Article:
Friday, June 12, 2015

Lots of Cats



My story Lots of Cats has gone through many, many (many, many, many!) revisions since my first draft more than a few years ago. An earlier version had my character, a witch named Margaret, searching for her lost cats in a blizzard but I felt that it made the plot a little too complicated- and from the illustrator side I really didn't want to have to color a bunch of snow! I changed the snow to a forest, which made for a much better story plot-wise and it was much more dramatic (and fun!) to illustrate scenes in a dark forest.

Friday, April 24, 2015

Book Covers







I've recently been commissioned by a company in Hollywood, California that rents artwork and props to create fifteen (cleared) book covers that will be available for television and film use. The only instructions I was given were to leave room for the titles (which I plan to hand illustrate and add later) and to keep them fairly simplistic because a camera would not be able to pick up on a lot of little detail. The funny thing is that even though these aren't real books, they are giving me real story ideas for what happens to the book cover characters I am creating. These are the first two of the fifteen- it will be exciting to see which television shows or films they show up in!

Monday, April 6, 2015

The Babe

This illustration is one of my personal favorites, and I thought it would be appropriate for posting on MLB's Opening Day. I was raised in a house that rooted for the Tigers, not the Yankees (doing an illustration of Ty Cobb somehow didn't seem as heartwarming) but I think Babe Ruth is the greatest player there has ever been. It isn't just because of the incredible stats but for his love of the game, for the way his fans loved him and the way he loved them back. Especially kids- he was known to call everybody "kid" and to them he was larger than life.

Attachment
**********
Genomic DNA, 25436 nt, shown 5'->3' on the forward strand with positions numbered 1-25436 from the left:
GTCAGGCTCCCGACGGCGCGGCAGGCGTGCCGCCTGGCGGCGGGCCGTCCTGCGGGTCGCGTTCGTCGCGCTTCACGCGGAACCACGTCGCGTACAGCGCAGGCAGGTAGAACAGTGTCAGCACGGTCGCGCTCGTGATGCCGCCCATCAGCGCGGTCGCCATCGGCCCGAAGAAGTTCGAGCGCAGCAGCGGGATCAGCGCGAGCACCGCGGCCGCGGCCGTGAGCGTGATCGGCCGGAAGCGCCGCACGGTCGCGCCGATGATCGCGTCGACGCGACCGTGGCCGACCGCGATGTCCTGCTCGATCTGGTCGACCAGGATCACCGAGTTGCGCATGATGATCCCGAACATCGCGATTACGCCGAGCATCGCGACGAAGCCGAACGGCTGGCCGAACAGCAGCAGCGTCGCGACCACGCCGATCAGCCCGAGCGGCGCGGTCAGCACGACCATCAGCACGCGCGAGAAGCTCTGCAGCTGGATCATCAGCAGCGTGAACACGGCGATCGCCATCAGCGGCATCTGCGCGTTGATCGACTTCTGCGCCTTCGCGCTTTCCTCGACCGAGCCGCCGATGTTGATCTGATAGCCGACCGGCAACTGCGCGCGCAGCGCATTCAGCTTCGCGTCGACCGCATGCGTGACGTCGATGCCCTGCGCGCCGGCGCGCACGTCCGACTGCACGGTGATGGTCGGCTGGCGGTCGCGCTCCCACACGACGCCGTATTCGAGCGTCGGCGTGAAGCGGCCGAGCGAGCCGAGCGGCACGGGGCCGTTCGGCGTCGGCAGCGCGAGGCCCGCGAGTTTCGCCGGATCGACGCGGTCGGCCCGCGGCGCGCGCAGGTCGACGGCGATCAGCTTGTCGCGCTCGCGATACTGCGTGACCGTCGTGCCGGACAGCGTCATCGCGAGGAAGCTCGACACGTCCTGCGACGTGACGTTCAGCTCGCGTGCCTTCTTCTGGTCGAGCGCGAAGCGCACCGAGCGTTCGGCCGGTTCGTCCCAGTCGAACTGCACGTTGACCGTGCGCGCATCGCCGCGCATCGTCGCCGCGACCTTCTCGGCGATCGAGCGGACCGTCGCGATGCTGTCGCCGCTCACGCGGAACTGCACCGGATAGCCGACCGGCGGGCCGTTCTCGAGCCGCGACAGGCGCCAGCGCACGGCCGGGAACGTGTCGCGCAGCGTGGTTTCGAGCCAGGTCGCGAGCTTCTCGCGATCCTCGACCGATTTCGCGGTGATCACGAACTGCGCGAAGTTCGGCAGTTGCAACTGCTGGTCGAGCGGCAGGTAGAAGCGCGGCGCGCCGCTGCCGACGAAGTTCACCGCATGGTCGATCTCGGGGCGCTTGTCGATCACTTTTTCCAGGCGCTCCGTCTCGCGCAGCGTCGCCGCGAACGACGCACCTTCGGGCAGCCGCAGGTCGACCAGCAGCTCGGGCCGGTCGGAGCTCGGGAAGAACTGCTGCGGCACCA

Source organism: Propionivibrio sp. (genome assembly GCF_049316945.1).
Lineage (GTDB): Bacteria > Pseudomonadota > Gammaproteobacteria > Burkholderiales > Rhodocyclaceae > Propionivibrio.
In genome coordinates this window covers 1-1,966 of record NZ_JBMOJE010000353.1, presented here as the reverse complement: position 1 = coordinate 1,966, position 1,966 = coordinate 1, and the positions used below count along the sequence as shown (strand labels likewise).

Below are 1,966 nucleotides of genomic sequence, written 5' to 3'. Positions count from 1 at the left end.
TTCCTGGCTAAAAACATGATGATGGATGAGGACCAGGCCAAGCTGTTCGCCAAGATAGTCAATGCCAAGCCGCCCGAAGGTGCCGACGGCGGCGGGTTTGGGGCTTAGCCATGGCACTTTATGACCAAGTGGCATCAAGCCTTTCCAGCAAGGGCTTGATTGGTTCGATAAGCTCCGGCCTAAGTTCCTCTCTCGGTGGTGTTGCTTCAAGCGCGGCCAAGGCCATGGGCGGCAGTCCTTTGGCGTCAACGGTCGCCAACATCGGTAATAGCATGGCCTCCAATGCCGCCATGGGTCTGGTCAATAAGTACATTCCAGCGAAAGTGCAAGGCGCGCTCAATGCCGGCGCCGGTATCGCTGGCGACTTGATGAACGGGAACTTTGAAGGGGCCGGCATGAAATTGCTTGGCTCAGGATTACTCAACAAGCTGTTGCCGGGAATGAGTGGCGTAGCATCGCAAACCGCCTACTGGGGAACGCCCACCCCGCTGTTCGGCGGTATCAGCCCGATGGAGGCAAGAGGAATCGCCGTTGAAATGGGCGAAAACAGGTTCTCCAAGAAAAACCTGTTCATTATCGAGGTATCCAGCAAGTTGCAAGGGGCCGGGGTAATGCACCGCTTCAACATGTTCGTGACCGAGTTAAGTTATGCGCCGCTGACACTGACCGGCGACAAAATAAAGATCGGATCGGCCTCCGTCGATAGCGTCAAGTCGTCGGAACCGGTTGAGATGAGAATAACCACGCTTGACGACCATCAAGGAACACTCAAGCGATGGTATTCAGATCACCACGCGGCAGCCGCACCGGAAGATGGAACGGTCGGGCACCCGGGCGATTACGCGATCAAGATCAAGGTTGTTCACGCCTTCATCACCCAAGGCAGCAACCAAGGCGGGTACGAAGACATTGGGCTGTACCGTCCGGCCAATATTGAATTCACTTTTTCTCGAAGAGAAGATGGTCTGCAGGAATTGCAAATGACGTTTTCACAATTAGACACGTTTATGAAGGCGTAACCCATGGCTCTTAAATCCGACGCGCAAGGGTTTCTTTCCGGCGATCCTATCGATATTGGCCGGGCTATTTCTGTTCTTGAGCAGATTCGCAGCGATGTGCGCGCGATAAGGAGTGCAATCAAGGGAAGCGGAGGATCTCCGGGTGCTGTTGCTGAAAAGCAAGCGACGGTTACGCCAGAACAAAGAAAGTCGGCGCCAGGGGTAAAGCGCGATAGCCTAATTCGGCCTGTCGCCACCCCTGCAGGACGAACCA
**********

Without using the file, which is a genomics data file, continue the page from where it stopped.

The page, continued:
Wednesday, March 18, 2015

Illustration Friday: Strong





When I saw that the word of the week on Illustration Friday was strong, what came to mind is how strong creative people must be to be able to do what they do. Strength to share their work with the world and make themselves vulnerable to criticism, rejection, and failure; strength to tune out voices from people who are not supportive or understanding, strength to try an unfamiliar technique or medium, and the strength to spend many, many hours in isolation honing their craft.

When I feel down about a particular rejection or string of rejections, there are people who will tell me not to give up. The thing is, I don't know how to do that anyway. I've never even considered it, because I feel so passionately about the art of picture books and being a children's book illustrator is the only thing I have ever wanted to be (really, I don't know what else I would do). I don't think there is weakness in feeling sad or frustrated when the rejections seem endless. But there is strength in not allowing those feelings to linger too long, in picking oneself up and doing whatever works best to get back in the positive, creative frame of mind. Reading always seems to help me do that, so does music. There is a line from a Jim Croce song I like that goes "ain't nobody ever had a rainbow baby, until he had the rain." They are words I try to keep in mind every time I open my mailbox to find another rejection, along with some very encouraging words that came from a well-known author/illustrator I admire who told me that my work was so strong and funny and emotional that getting published wouldn't be a question of if, but a question of when.